UNITED STATES DISTRICT COURT NORTHERN DISTRICT OF INDIANA HAMMOND DIVISION TRINA M. COX, Plaintiff, v. NANCY A. BERRYHILL, Acting Commissioner of the Social Security Administration, Defendant. ) ) ) ) ) ) ) ) ) CAUSE NO.: 2:16-CV-156-PRC OPINION AND ORDER This matter is before the Court on a Complaint [DE 1], filed by Plaintiff Trina M. Cox on May 3, 2016, and a Plaintiff’s Brief in Support of Reversing the Decision of the Commissioner of Social Security [DE 15], filed by Plaintiff on October 31, 2016. Plaintiff requests that the January 29, 2015 decision of the Administrative Law Judge regarding her claims for disability insurance benefits and supplemental security income be reversed and remanded for further proceedings. On December 13, 2016, the Commissioner filed a response. Plaintiff filed a reply on January 19, 2017. For the following reasons, the Court grants Plaintiff’s request for remand. PROCEDURAL BACKGROUND Plaintiff filed her application for disability insurance benefits and supplemental security income on March 7, 2013, alleging disability beginning December 1, 2012. The claim was denied initially and on reconsideration. Plaintiff requested a hearing, which was held before Administrative Law Judge Janice M. Bruning (ALJ) on October 27, 2014. On January 29, 2015, the ALJ issued an unfavorable decision, making the following findings: 1. The claimant meets the insured status requirements of the Social Security Act through December 31, 2017. 2. The claimant has not engaged in substantial gainful activity since December 1, 2012, the alleged onset date. 3. The claimant has the following severe impairments: obesity, lumbosacral tear, affective disorder, anxiety disorder and history of substance abuse. 4. The claimant does not have an impairment or combination of impairments that meets or medically equals the severity of one of the listed impairments in 20 CFR Part 404, Subpart P, Appendix 1. 5. After careful consideration of the entire record, the undersigned finds that the claimant has the residual functional capacity to perform light work except never climb ladders, rope or scaffolding and no more than occasionally engage in stair and ramp climbing, balancing, stooping, kneeling, crouching, ending, twisting and crawling; and limited to simple repeated routine tasks that do not require public contact for work related purposes and no more than occasional contact with coworkers and supervisors. 6. The claimant is unable to perform any past relevant work. 7. The claimant was born [in 1978] and was 34 years old, which is defined as a younger individual age 18-49, on the alleged disability onset date. 8. The claimant has a limited education and is able to communicate in English. 9. Transferability of job skills is not material to the determination of disability because using the Medical-Vocational Rules as a framework supports a finding that the claimant is “not disabled,” whether or not the claimant has transferable job skills. 10. Considering the claimant’s age, education, work experience, and residual functional capacity, there are jobs that exist in significant numbers in the national economy that the claimant can perform. 11. The claimant has not been under a disability, as defined in the Social Security Act, from December 1, 2012, through the date of this decision. (AR 16-23). The Appeals Council denied Plaintiff’s request for review, leaving the ALJ’s decision the final decision of the Commissioner. See 20 C.F.R. §§ 404.981, 416.1481. Plaintiff filed this civil action pursuant to 42 U.S.C. §§ 405(g) and 1383(c)(3) for review of the Agency’s decision. 2 The parties filed forms of consent to have this case assigned to a United States Magistrate Judge to conduct all further proceedings and to order the entry of a final judgment in this case. Therefore, this Court has jurisdiction to decide this case pursuant to 28 U.S.C. § 636(c) and 42 U.S.C. § 405(g). STANDARD OF REVIEW The Social Security Act authorizes judicial review of the final decision of the agency and indicates that the Commissioner’s factual findings must be accepted as conclusive if supported by substantial evidence. 42 U.S.C. § 405(g). Thus, a court reviewing the findings of an ALJ will reverse only if the findings are not supported by substantial evidence or if the ALJ has applied an erroneous legal standard. See Briscoe v. Barnhart, 425 F.3d 345, 351 (7th Cir. 2005). Substantial evidence consists of “such relevant evidence as a reasonable mind might accept as adequate to support a conclusion.” Schmidt v. Barnhart, 395 F.3d 737, 744 (7th Cir. 2005) (quoting Gudgel v. Barnhart, 345 F.3d 467, 470 (7th Cir. 2003)). A court reviews the entire administrative record but does not reconsider facts, re-weigh the evidence, resolve conflicts in evidence, or substitute its judgment for that of the ALJ. See Boiles v. Barnhart, 395 F.3d 421, 425 (7th Cir. 2005); Clifford v. Apfel, 227 F.3d 863, 869 (7th Cir. 2000); Butera v. Apfel, 173 F.3d 1049, 1055 (7th Cir. 1999). Thus, the question upon judicial review of an ALJ’s finding that a claimant is not disabled within the meaning of the Social Security Act is not whether the claimant is, in fact, disabled, but whether the ALJ “uses the correct legal standards and the decision is supported by substantial evidence.” Roddy v. Astrue, 705 F.3d 631, 636 (7th Cir. 2013) (citing O’Connor-Spinner v. Astrue, 627 F.3d 614, 618 (7th Cir. 2010); Prochaska v. Barnhart, 454 F.3d 731, 734-35 (7th Cir. 2006); Barnett v. Barnhart, 381 F.3d 664, 668 (7th Cir. 3 2004)). “[I]f the Commissioner commits an error of law,” the Court may reverse the decision “without regard to the volume of evidence in support of the factual findings.” White v. Apfel, 167 F.3d 369, 373 (7th Cir. 1999) (citing Binion v. Chater, 108 F.3d 780, 782 (7th Cir. 1997)). At a minimum, an ALJ must articulate her analysis of the evidence in order to allow the reviewing court to trace the path of her reasoning and to be assured that the ALJ considered the important evidence. See Scott v. Barnhart, 297 F.3d 589, 595 (7th Cir. 2002); Diaz v. Chater, 55 F.3d 300, 307 (7th Cir. 1995); Green v. Shalala, 51 F.3d 96, 101 (7th Cir. 1995). An ALJ must “‘build an accurate and logical bridge from the evidence to [the] conclusion’ so that [a reviewing court] may assess the validity of the agency’s final decision and afford [a claimant] meaningful review.” Giles v. Astrue, 483 F.3d 483, 487 (7th Cir. 2007) (quoting Scott, 297 F.3d at 595)); see also O’Connor-Spinner, 627 F.3d at 618 (“An ALJ need not specifically address every piece of evidence, but must provide a ‘logical bridge’ between the evidence and [the] conclusions.”); Zurawski v. Halter, 245 F.3d 881, 889 (7th Cir. 2001) (“[T]he ALJ’s analysis must provide some glimpse into the reasoning behind [the] decision to deny benefits.”). DISABILITY STANDARD To be eligible for disability benefits, a claimant must establish that she suffers from a “disability” as defined by the Social Security Act and regulations. The Act defines “disability” as an inability to engage in any substantial gainful activity by reason of any medically determinable physical or mental impairment that can be expected to result in death or that has lasted or can be expected to last for a continuous period of not less than twelve months. 42 U.S.C. §§ 423(d)(1)(A), 1382c(a)(3)(A). To be found disabled, the claimant’s impairment must not only prevent her from doing her previous work, but considering her age, education, and work experience, it must also 4 prevent her from engaging in any other type of substantial gainful activity that exists in significant numbers in the economy. 42 U.S.C. §§ 423(d)(2)(A), 1382c(a)(3)(B); 20 C.F.R. §§ 404.1520(e)-(f), 416.920(e)-(f). When a claimant alleges a disability, Social Security regulations provide a five-step inquiry to evaluate whether the claimant is entitled to benefits. 20 C.F.R. §§ 404.1520(a)(4), 416.920(a)(4). The steps are: (1) Is the claimant engaged in substantial gainful activity? If yes, the claimant is not disabled, and the claim is denied; if no, the inquiry proceeds to step two; (2) Does the claimant have an impairment or combination of impairments that are severe? If no, the claimant is not disabled, and the claim is denied; if yes, the inquiry proceeds to step three; (3) Do(es) the impairment(s) meet or equal a listed impairment in the appendix to the regulations? If yes, the claimant is automatically considered disabled; if no, then the inquiry proceeds to step four; (4) Can the claimant do the claimant’s past relevant work? If yes, the claimant is not disabled, and the claim is denied; if no, then the inquiry proceeds to step five; (5) Can the claimant perform other work given the claimant’s residual functional capacity (RFC), age, education, and experience? If yes, then the claimant is not disabled, and the claim is denied; if no, the claimant is disabled. 20 C.F.R. §§ 404.1520(a)(4)(i)-(v), 416.920(a)(4)(I)-(v); see also Scheck v. Barnhart, 357 F.3d 697, 699-700 (7th Cir. 2004). At steps four and five, the ALJ must consider an assessment of the claimant’s RFC. The RFC “is an administrative assessment of what work-related activities an individual can perform despite her limitations.” Dixon v. Massanari, 270 F.3d 1171, 1178 (7th Cir. 2001). The RFC should be based on evidence in the record. Craft v. Astrue, 539 F.3d 668, 676 (7th Cir. 2008) (citing 20 C.F.R. § 404.1545(a)(3)). The claimant bears the burden of proving steps one through four, whereas the 5 burden at step five is on the ALJ. Zurawski, 245 F.3d at 885-86; see also Knight v. Chater, 55 F.3d 309, 313 (7th Cir. 1995). ANALYSIS Plaintiff argues that the ALJ’s decision should be reversed because the mental RFC finding lacks substantial support, the ALJ ignored evidence that did not support her decision, the ALJ improperly disregarded the treating psychiatrist’s opinion, and the ALJ’s evaluation of Plaintiff’s credibility is in error. Plaintiff initially also asserted error at step five, but Plaintiff conceded the issue in her reply. The Court addresses Plaintiff’s remaining arguments below. A. Mental RFC Plaintiff argues that the ALJ erred in not explaining how she determined Plaintiff’s mental RFC. “The RFC assessment must include a narrative discussion describing how the evidence supports each conclusion, citing specific medical facts (e.g., laboratory findings) and nonmedical evidence (e.g., daily activities, observations).” SSR 96-8p, 1996 WL 374184, *7 (July 2, 1996). An ALJ must identify evidence to substantiate the claimant’s ability to meet the requirements of the RFC. Scott v. Astrue, 647 F.3d 734, 740 (7th Cir. 2011). “The adjudicator must also explain how any material inconsistencies or ambiguities in the evidence in the case record were considered and resolved.” SSR 96-8p, 1996 WL 374184, at *7. The ALJ notes Plaintiff’s December 19, 2012 visit to the Regional Health Center. At that time, Plaintiff reported feeling overwhelmed and having panic attacks. The ALJ further notes that records after that visit show treatment for opioid dependence, depression, and anxiety. The ALJ determined that these records do not reflect any acute pathology. 6 The ALJ also mentions Plaintiff’s psychological consultative examination with Dr. Brown on June 5, 2013. The ALJ points out that Plaintiff complained of flashbacks, crying spells, panic attacks, and difficulty with concentration. The ALJ counters these reports with notes that Plaintiff presented as coherent with appropriate affect and had only mild difficulty with sustained concentration. The ALJ did not mention that Dr. Brown also indicated that Plaintiff completed Serial Sevens in a slow manner by counting on her fingers and made several errors or that Dr. Brown ranked Plaintiff’s fund of information, mathematical reasoning, and practical judgment as “fair.” The ALJ also did not discuss Dr. Brown’s determination that Plaintiff’s Global Assessment of Functioning (GAF) score is 50 and that Plaintiff may need assistance managing her funds. The ALJ assigned “some decisional weight” to Dr. Brown’s opinion to the degree it is “consistent with the record as a whole.” The ALJ does not discuss what evidence in the record supports which parts of Dr. Brown’s opinions. The ALJ assigned “no decisional weight” to Plaintiff’s treating psychologist Dr. Khan without discussing any of Dr. Khan’s opinions. This is the extent of the ALJ’s discussion of Plaintiff’s mental impairments in determining her mental RFC. At no point in the ALJ’s determination of Plaintiff’s RFC does the ALJ discuss the ALJ’s decision to limit Plaintiff to simple repeated routine tasks that do not require public contact and no more than occasional contact with coworkers and supervisors. The Court is at a loss to determine how the ALJ arrived at this determination. The ALJ does not identify any portion of the consulting psychiatrist’s opinion or any medical evidence that supports this degree of limitation and not a higher or lower degree of functioning. The ALJ does not connect Dr. Brown’s assessment of 7 mild difficulty with sustained concentration to the limitation to simple repeated routine tasks, but even if she did, the limitations in social interaction would still remain entirely unaddressed. The ALJ has failed to build a logical bridge from the evidence to her conclusions regarding Plaintiff’s mental RFC. The Court cannot trace the ALJ’s reasoning in order to determine whether the ALJ considered the important evidence. Remand is required on this basis. B. Cherry-Picking of Evidence Plaintiff contends that the ALJ erred in not considering, analyzing, or mentioning Plaintiff’s Global Assessment Functioning (GAF) score. Two psychiatrists—treating psychiatrist Dr. Khan and agency psychiatrist Dr. Brown—assigned Plaintiff a GAF score of 50. As noted above, the ALJ’s discussion of the opinion of Dr. Brown is cursory and leaves out many details, and there is no discussion of Dr. Khan’s opinion. The GAF scoring system was phased out in the American Psychiatric Association’s 2013 release of the Diagnostic and Statistical Manual of Mental Disorders (DSM-5). Before its removal from the DSM, a GAF score of 41-50 represented serious symptoms or serious impairment in social, occupation, or school functioning. Despite its removal from DSM-5, the Social Security Administration still considers GAF scores to be opinion evidence. See Soc. Sec. Admin., Global Assessment of Functioning (GAF) Evidence in Disability Adjudication, AM-13066 (July 22, 2013) (hereinafter “AM-13066”). The Seventh Circuit Court of Appeals has recognized that a GAF score is “useful for planning treatment” but does not necessarily reflect a patient’s functional level, Denton v. Astrue, 596 F.3d 419, 425 (7th Cir. 2010), and the Social Security Administration instructs that “[b]y itself, the GAF cannot be used to ‘raise’ or ‘lower’ someone’s level of function,” and “[a] GAF score is never dispositive of impairment severity,” AM-13066. 8 The ALJ is not permitted to cherry-pick from the evidence and select only those facts which support her conclusion. Scrogham v. Colvin, 765 F.3d 685, 699 (7th Cir. 2014) (holding that the ALJ’s “apparent selection of only facts from the record that supported her conclusion, while disregarding facts that undermined it, is an error in analysis that requires reversal”). The ALJ ignored the GAF scores assigned by both psychiatrists in this matter, and one of these psychiatrists is the agency’s doctor, who would be unlikely to exaggerate Plaintiff’s symptoms. Garcia v. Colvin, 741 F.3d 758, 761 (7th Cir. 2013) (citing Bjornson v. Astrue, 671 F.3d 640, 647 (7th Cir. 2012)). Further, as noted above, the ALJ ignored several rankings of Plaintiff’s abilities in discussing Dr. Brown’s opinion. The ALJ ignored significant evidence that did not support her conclusion. This is not permitted and necessitates remand. C. Treating Psychiatrist Opinion and Credibility On March 28, 2016, Social Security Ruling (SSR) 16-3p became effective and issued new guidance regarding the evaluation of a disability claimant’s statements about the intensity, persistence, and limiting effects of symptoms. See SSR 16-3p, 2016 WL 1237954 (Mar. 28, 2016). Under SSR 16-3p, an ALJ now assesses a claimant’s subjective symptoms rather than assessing her “credibility.” Plaintiff contends that the ALJ’s use of an inconsistent report of the medical diagnoses of Plaintiff’s child to discredit Plaintiff and her treating psychiatrist’s opinion is improper in light of SSR 16-3p. The Commissioner contends that SSR 16-3p is not retroactive and that the ALJ’s analysis was proper under the ruling that was controlling at the time the decision was issued. Because this case must be remanded on other grounds and because the new ruling will apply on remand, the Court does not need to determine whether error was made in applying the old ruling. 9 On remand, the ALJ must determine subjective symptoms in accordance with the new ruling and must follow the appropriate rules and regulations in assigning weight to medical opinions. CONCLUSION Based on the foregoing, the Court hereby GRANTS the relief sought in Plaintiff’s Brief in Support of Reversing the Decision of the Commissioner of Social Security [DE 15], REVERSES the final decision of the Commissioner of Social Security, and REMANDS the case for further proceedings. So ORDERED this 7th day of September, 2017. s/ Paul R. Cherry MAGISTRATE JUDGE PAUL R. CHERRY UNITED STATES DISTRICT COURT 10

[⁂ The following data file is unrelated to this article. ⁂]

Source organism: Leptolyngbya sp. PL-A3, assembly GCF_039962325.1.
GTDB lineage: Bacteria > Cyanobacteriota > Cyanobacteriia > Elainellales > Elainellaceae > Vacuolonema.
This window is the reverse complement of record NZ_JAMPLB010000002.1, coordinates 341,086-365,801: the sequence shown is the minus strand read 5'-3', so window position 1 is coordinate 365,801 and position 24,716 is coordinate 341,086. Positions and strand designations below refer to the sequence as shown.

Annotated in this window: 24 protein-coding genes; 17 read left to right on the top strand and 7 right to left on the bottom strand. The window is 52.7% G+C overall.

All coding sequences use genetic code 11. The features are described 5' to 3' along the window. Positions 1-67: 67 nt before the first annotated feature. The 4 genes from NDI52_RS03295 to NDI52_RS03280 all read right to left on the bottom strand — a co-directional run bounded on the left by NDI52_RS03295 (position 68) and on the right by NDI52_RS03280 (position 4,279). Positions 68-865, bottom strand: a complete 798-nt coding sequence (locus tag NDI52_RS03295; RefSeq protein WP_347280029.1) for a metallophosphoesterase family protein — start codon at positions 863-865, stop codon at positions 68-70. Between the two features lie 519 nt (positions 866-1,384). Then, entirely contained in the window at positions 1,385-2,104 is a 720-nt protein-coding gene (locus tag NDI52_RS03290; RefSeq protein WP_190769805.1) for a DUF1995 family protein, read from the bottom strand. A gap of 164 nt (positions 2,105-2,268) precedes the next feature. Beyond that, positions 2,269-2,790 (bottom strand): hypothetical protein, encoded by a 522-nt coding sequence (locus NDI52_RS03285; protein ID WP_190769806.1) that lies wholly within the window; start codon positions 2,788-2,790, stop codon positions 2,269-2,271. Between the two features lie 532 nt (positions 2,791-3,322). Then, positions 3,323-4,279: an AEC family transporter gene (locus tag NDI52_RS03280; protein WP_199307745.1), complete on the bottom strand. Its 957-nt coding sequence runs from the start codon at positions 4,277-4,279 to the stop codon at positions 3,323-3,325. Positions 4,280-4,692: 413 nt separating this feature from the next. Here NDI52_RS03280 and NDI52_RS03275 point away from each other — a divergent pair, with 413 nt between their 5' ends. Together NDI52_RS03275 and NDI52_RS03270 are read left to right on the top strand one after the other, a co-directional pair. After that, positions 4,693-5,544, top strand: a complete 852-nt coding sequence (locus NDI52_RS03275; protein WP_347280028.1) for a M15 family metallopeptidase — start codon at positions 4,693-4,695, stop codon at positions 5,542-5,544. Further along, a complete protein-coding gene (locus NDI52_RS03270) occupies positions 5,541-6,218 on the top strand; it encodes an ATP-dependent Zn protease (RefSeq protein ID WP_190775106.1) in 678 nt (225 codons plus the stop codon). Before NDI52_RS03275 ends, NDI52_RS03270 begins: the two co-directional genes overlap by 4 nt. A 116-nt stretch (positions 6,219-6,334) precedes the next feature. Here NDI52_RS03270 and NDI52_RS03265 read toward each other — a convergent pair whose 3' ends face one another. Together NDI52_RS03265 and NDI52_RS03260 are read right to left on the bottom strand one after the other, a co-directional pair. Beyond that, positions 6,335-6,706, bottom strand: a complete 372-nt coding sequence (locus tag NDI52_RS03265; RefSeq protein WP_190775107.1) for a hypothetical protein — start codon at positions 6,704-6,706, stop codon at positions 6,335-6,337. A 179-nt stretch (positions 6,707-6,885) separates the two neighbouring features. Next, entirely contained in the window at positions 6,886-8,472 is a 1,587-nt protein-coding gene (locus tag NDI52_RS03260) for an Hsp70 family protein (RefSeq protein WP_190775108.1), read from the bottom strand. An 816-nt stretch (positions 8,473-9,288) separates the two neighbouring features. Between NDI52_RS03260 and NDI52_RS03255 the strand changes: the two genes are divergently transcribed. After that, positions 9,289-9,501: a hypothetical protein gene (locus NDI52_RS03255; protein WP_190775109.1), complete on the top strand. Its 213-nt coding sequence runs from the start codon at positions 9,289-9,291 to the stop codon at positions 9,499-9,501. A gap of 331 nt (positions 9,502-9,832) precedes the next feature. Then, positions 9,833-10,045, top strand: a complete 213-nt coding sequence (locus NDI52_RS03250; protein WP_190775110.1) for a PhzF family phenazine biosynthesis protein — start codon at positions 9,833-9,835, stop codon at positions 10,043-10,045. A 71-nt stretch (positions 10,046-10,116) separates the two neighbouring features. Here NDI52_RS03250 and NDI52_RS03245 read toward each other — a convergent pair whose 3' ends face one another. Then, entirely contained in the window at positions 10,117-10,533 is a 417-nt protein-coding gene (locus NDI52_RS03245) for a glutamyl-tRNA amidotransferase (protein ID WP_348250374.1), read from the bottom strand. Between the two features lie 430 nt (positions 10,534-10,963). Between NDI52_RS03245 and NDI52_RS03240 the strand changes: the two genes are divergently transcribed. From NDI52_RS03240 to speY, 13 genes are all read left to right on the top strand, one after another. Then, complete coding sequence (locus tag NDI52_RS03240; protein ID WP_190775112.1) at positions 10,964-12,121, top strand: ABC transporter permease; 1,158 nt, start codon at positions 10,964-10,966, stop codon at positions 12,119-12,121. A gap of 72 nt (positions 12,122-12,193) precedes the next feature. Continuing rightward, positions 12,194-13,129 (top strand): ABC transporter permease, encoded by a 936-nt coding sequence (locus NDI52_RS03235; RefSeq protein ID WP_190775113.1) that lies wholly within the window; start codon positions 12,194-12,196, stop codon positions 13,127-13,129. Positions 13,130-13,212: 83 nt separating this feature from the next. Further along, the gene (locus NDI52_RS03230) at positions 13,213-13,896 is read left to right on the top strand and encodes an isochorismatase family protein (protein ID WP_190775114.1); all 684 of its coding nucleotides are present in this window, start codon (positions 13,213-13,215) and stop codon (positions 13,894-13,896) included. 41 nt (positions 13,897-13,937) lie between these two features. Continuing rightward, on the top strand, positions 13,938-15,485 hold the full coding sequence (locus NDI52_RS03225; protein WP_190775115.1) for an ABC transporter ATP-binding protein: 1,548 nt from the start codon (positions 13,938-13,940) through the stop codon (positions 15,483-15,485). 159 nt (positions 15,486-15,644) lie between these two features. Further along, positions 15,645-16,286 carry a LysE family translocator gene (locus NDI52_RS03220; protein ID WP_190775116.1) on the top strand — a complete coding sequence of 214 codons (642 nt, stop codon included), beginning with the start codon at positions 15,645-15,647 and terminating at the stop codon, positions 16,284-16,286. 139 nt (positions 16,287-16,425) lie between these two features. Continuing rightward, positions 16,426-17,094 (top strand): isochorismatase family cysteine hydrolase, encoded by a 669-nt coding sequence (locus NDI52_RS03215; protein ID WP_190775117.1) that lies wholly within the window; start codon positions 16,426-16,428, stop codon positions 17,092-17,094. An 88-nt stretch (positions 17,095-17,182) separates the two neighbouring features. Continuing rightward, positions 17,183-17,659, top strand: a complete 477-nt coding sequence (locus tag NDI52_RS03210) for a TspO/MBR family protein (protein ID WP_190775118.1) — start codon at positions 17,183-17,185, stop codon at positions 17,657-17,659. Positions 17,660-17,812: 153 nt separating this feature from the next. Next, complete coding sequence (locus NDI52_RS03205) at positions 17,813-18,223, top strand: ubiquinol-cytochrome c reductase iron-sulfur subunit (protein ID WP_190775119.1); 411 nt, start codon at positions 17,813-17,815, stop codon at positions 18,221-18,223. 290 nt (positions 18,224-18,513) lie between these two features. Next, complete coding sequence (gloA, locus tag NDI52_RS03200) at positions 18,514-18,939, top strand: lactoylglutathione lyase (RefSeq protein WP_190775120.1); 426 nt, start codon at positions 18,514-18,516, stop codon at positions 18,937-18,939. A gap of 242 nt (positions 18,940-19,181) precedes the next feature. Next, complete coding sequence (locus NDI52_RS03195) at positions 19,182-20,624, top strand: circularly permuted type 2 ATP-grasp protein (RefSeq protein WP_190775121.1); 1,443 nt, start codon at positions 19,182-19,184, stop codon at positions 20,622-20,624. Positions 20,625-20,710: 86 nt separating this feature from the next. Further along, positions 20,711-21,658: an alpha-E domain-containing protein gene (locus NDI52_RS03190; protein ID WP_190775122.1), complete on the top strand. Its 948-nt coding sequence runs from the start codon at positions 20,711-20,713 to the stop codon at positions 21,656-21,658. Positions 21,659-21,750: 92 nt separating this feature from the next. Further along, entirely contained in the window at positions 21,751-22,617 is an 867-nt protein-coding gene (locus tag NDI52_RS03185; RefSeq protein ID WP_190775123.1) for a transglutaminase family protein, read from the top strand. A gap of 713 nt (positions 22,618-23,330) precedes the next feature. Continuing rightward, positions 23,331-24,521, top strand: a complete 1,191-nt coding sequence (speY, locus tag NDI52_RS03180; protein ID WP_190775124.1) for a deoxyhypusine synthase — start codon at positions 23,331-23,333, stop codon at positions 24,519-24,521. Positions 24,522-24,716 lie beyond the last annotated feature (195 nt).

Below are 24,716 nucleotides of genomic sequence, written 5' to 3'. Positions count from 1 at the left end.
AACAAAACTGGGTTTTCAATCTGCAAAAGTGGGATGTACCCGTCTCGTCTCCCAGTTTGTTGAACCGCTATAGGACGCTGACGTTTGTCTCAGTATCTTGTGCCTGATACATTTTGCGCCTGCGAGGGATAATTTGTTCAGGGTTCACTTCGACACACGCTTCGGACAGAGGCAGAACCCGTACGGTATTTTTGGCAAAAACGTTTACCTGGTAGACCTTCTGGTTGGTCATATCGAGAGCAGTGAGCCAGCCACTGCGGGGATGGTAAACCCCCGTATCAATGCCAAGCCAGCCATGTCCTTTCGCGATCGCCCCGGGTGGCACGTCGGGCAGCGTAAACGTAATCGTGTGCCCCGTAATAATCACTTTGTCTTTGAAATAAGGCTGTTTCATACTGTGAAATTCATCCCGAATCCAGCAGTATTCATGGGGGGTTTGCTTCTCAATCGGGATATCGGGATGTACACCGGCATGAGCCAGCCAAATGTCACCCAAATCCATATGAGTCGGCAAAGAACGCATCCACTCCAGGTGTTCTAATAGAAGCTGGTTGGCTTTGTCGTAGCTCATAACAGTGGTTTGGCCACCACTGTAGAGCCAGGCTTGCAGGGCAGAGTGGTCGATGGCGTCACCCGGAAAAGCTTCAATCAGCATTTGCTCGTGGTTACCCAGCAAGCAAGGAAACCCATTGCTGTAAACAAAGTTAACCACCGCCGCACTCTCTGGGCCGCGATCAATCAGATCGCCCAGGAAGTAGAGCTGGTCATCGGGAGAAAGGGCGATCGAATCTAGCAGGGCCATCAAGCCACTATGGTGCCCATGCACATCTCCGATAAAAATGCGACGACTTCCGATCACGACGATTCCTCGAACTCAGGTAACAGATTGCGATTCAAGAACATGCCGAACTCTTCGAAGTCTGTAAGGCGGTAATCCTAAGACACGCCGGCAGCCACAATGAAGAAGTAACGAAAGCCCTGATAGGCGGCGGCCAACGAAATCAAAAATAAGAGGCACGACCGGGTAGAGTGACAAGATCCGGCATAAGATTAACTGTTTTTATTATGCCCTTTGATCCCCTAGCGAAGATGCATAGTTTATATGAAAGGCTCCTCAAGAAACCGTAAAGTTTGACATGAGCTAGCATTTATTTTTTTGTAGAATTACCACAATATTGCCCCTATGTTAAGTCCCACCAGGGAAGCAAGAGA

Disclaimer: Justia Dockets & Filings provides public litigation records from the federal appellate and district courts. These filings and docket sheets should not be considered findings of fact or liability, nor do they necessarily reflect the view of Justia.

Why Is My Information Online?